Column: The financialization of Dutch housing

The financialization of Dutch housing
Cody Hochstenbach

This column was prepared for Grace Blakeley’s presentation of her book Stolen in Utrecht, the Netherlands (FNV, 14 November 2019).

We are facing a housing crisis in the Netherlands, especially in our cities. The current house price boom in Amsterdam is unprecedented. According to the UBS Real Estate Bubble Index, there’s not a single other major international city that saw stronger price increases over the last five years. Utrecht, where we are now, doesn’t lag too far behind either, with house price increases far outpacing income growth. Our cities are increasingly unaffordable and inaccessible for the many.

These worrisome trends do not come out of nowhere though. Interestingly, even though the Dutch social-rental sector is still relatively large, almost 30% of the housing stock is owned by not-for-profit housing associations, the Dutch housing market is a highly financialized one.

In the pre-crisis period, up to 2008, price increases were driven by ever expanding mortgage credit. The Netherlands are, in fact, the mortgage-debt champions of Europe, or even more or less the whole world. In no single other country is the per capita mortgage debt as high as it is here. Households have to take on huge debts in order to buy a house. They have to take part in the Ponzi scheme of debt-driven homeownership, exactly the kind of privatized Keynesianism Grace talks about in her book Stolen.

Just like in the UK, house-price increases in the Netherlands were enabled and maintained by ever expanding mortgage debt. However, the Global Financial Crisis sent house prices spiraling downwards. The debt-driven growth model proved to be unsustainable. In the post-crisis world this model has therefore been replaced by a wealth-driven growth model. It is private capital that now washes into urban real estate, driving up property prices.

This private capital comes from different sources.

First, there are the big firms. Private rental housing has become an interesting investment object for a range of investors. Think of hedge funds, real-estate investment trusts and pension funds. Attracting such firms has been a cornerstone of Dutch housing policy in recent years. Our former minister of Housing, Stef Blok, now minister of Foreign Affairs, used to visit international real estate fairs to entice foreign investors to buy up Dutch social housing, offering the prospect of steep rent increases and profits.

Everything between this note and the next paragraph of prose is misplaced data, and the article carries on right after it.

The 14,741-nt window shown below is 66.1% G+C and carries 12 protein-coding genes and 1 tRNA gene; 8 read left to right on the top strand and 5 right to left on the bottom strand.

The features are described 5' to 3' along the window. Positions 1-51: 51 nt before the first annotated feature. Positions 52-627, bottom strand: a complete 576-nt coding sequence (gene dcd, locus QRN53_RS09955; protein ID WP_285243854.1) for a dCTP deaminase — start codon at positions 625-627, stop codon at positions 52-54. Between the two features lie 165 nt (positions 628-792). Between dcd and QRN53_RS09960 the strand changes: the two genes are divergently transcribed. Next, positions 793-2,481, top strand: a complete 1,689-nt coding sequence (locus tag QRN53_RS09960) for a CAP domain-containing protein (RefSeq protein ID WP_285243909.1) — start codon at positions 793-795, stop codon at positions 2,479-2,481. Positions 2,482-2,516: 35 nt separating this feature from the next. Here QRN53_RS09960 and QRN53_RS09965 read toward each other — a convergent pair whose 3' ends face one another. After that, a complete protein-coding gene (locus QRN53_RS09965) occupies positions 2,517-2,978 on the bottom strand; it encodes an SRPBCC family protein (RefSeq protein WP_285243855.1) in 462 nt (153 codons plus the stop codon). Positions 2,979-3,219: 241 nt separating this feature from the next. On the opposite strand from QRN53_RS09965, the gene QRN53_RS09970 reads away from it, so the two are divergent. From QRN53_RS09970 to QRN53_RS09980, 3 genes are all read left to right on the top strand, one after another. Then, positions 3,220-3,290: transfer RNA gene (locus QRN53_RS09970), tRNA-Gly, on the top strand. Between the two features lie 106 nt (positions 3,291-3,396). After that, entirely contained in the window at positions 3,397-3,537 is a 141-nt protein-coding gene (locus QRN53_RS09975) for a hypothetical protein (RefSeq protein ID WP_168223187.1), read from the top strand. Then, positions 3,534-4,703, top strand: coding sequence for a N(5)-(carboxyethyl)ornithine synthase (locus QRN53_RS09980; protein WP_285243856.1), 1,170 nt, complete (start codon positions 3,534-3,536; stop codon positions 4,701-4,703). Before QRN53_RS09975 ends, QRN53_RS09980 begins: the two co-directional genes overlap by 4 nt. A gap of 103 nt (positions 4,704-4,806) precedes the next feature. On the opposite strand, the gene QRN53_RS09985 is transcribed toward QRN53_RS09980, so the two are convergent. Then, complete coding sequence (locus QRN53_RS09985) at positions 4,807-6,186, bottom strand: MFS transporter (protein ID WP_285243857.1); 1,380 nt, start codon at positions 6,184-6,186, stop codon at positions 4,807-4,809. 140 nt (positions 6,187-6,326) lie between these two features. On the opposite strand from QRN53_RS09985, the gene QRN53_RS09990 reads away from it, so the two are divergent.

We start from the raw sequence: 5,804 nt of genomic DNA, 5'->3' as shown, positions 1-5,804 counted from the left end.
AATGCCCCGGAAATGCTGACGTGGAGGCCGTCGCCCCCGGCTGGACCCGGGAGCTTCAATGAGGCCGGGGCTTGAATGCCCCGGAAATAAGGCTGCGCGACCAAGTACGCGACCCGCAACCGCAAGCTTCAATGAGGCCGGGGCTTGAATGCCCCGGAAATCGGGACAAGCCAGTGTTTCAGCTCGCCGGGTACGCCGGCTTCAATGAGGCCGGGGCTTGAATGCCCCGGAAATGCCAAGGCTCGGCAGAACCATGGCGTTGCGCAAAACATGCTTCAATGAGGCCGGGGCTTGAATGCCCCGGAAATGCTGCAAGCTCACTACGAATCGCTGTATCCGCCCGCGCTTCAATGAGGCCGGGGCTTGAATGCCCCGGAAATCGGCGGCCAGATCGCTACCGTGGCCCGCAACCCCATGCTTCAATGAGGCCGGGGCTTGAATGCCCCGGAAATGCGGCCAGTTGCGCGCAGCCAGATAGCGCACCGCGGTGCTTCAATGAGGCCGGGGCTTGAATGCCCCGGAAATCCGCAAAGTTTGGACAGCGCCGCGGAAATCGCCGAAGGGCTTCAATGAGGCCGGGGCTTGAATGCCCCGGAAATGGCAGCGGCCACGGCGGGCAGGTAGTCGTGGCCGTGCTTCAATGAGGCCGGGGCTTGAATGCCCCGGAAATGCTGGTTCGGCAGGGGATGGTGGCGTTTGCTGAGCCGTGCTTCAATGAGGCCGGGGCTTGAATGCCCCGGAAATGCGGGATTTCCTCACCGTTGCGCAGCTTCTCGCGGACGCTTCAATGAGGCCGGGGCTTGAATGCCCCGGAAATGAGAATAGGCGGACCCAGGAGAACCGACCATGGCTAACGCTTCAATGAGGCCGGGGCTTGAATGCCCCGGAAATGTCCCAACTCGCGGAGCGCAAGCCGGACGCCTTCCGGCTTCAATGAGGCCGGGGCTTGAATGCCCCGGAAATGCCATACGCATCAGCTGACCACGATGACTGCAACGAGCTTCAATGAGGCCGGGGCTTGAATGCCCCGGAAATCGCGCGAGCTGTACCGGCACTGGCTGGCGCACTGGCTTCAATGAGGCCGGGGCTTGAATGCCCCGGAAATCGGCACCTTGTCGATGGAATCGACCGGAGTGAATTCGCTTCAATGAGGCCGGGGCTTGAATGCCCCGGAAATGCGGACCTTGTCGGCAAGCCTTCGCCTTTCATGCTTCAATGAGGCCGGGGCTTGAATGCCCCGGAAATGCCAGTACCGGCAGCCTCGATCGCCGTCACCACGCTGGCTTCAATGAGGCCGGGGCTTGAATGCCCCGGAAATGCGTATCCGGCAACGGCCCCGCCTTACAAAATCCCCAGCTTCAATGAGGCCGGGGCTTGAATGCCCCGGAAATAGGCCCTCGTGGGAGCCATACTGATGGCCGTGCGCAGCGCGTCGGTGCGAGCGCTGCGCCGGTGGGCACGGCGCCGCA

Second, and perhaps more importantly, there are the wealthy individuals.  Just like in the UK, the Netherlands has seen a remarkable revival of private landlordism in recent years. Wealthy individuals buy up extra property to rent out. In Amsterdam, up to 25% of all purchases are made by such private investors. Taken to its extreme, this increase in “buy-to-let” results in the creation of a class of rentiers and a class of renters.

The rentier class can use multiple properties to extract rent and accumulate wealth, without really contributing to the productive economy. Their economic model is a speculative one and contributes to staggering levels of wealth inequality. The Netherlands is in fact one of the countries with the strongest wealth inequality in the world, with the housing market being a major driver.

The investment function of housing has become more dominant, pushing the consumption function of housing to the back. That is the house as a home, as a lived space.

The financialization of housing profoundly influences the social fabric of our cities. The population of cities like Amsterdam and Utrecht is rapidly growing, yet social-housing numbers are dwindling.

After decades of promoting the market and cutting back on social-rental housing, the ideal to build cities that are affordable, socially just and environmentally sustainable seems to drift out of reach. It is presented to us as a hard, natural law that improvements to our cities will always make them more expensive, excluding lower-income groups.

As a consequence, spatial inequalities are increasing. Economic, cultural and political capital concentrate in the gentrifying urban cores, while social problems increasingly concentrate in post-war estates struggling with disinvestment, safely out of sight from the ruling elites.

Almost one in five Dutch tenants now struggle to pay the monthly rent. This used to be only one in twenty in the early 2000s. Recent years have seen the introduction of temporary rental contracts, strengthening landlord power, something that’s pretty much standard in the UK but new here. Young adults are stuck in the parental home, or pay half their income in the private rental sector.

Perhaps most worrisome, the number of homeless people in the Netherlands has more than doubled since 2009.

But these outcomes are not the inevitable result of a set of natural laws; they are the outcome of political processes and political decisions. It is therefore also  possible to contest these decisions and propose radically just and sustainable alternatives. Grace Blakeley’s book Stolen points us the way.